This book explores noteworthy approaches to modal syllogistic adopted by medieval logicians including Abelard, Albert the Great, Avicenna, AverrAes, Jean Buridan, Richard Campsall, Robert Kilwardby, and William of Ockham.
The book situates these approaches in relation to Aristotle's discussion in the Prior and Posterior Analytics, and other parts of the Organon, but also in relation to the thought of Alexander of Aphrodisias and Boethius on the one hand, and to modern interpretations of the modal syllogistic on the other.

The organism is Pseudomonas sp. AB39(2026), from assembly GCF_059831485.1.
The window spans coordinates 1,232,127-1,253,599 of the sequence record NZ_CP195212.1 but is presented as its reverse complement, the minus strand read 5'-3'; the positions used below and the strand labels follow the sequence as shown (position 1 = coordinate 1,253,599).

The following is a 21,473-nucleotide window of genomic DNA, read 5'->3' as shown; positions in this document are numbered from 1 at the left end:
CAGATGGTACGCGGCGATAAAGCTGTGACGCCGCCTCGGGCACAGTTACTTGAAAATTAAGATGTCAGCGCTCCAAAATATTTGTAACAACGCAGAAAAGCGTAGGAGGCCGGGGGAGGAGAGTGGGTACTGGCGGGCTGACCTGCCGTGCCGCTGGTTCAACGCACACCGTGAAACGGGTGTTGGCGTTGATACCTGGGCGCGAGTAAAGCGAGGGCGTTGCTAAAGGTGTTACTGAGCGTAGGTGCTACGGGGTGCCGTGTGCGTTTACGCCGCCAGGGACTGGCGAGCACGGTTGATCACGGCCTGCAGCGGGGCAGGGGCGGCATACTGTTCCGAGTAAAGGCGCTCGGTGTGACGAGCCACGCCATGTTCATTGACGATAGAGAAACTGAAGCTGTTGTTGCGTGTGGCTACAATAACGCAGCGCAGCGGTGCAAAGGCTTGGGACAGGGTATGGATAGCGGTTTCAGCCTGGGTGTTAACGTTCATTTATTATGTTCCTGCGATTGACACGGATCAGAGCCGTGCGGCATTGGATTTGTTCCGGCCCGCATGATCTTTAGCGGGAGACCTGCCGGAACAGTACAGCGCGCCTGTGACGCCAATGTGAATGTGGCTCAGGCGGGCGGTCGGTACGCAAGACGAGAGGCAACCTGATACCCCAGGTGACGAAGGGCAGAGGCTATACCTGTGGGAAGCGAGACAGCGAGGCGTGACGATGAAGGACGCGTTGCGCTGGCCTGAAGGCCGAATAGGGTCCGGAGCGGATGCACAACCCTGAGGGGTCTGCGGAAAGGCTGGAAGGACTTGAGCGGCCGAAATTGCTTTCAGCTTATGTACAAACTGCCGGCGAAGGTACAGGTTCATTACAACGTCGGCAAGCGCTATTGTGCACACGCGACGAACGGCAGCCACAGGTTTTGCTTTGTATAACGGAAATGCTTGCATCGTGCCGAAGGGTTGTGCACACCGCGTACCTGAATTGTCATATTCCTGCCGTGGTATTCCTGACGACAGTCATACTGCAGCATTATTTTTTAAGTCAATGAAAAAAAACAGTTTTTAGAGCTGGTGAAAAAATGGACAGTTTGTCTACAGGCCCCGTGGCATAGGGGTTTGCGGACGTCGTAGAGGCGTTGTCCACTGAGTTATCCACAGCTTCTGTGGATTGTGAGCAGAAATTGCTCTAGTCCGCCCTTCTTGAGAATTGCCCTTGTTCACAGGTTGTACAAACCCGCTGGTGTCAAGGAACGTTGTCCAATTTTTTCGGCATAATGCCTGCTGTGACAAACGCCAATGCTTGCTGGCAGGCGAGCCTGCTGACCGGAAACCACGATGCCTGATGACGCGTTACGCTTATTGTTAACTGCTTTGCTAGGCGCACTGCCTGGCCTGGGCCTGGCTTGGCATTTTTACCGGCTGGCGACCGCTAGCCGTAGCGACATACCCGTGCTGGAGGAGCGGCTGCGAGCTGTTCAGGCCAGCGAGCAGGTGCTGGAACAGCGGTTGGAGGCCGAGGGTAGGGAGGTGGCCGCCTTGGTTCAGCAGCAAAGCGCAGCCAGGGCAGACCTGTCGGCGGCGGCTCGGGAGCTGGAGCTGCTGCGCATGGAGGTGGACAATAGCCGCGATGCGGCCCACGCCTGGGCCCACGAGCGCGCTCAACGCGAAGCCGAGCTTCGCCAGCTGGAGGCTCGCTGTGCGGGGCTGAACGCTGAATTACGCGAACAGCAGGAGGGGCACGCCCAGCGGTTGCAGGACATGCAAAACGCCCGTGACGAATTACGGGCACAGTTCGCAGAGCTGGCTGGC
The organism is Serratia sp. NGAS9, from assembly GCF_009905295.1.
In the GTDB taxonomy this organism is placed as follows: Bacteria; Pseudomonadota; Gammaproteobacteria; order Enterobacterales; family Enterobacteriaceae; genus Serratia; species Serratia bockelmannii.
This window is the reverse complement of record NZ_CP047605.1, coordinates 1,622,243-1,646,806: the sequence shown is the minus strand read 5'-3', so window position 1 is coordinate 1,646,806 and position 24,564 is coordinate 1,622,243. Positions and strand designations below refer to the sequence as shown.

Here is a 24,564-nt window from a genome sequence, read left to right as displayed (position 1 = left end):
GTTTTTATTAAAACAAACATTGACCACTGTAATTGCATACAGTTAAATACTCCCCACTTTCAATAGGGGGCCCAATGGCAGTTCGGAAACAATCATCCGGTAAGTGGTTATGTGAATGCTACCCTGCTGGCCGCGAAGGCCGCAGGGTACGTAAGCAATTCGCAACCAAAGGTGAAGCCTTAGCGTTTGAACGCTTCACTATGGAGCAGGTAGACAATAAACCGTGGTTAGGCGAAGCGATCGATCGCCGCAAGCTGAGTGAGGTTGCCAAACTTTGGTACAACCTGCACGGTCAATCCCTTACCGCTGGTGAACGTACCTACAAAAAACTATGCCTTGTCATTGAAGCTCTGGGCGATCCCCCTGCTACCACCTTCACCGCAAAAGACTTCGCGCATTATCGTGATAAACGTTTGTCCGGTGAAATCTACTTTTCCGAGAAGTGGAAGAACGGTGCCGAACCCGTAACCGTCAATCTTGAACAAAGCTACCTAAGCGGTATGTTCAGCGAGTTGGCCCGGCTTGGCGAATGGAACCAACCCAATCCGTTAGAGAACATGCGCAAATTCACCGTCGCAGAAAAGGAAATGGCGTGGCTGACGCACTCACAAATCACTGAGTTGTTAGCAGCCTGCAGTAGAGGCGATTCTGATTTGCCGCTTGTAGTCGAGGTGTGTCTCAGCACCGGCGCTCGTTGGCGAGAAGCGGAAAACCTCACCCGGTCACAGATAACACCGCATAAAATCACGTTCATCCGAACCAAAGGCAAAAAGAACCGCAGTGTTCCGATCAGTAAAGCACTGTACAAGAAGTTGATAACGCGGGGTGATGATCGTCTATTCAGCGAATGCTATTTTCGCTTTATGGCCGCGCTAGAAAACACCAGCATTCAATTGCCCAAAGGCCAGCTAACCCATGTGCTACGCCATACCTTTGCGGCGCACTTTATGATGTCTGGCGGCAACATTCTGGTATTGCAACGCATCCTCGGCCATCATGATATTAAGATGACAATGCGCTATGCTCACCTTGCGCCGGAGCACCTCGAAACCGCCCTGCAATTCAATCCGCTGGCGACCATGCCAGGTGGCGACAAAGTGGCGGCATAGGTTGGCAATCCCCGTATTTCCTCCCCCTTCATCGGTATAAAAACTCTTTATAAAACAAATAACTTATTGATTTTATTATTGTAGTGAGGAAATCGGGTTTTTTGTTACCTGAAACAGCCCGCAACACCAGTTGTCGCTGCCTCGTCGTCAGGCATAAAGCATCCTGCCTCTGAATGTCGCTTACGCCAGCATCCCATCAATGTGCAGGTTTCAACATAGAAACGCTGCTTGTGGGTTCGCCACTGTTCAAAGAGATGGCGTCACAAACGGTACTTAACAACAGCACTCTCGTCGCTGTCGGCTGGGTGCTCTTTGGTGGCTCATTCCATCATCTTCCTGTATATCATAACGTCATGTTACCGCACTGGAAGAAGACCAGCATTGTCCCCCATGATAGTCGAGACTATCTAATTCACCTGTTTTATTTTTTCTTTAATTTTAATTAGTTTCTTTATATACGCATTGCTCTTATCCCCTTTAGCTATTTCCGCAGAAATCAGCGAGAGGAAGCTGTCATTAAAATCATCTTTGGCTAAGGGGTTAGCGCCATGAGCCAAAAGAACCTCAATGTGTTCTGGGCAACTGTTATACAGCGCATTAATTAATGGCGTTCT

Problems explored include: Aristotle's doctrine of modal conversion, the pure and mixed necessity-moods, modal ecthesis, the pure and mixed contingency-moods, and Aristotle's use of counter-examples.
Medieval logicians brought various concepts to bear on these problems, including the distinction between per se and per accidens terms, the notion of essential predication, the distinction between ut nunc and simpliciter propositions, the distinction between de dicto and de re modals, and the notion of ampliation.
All these are examined in this book.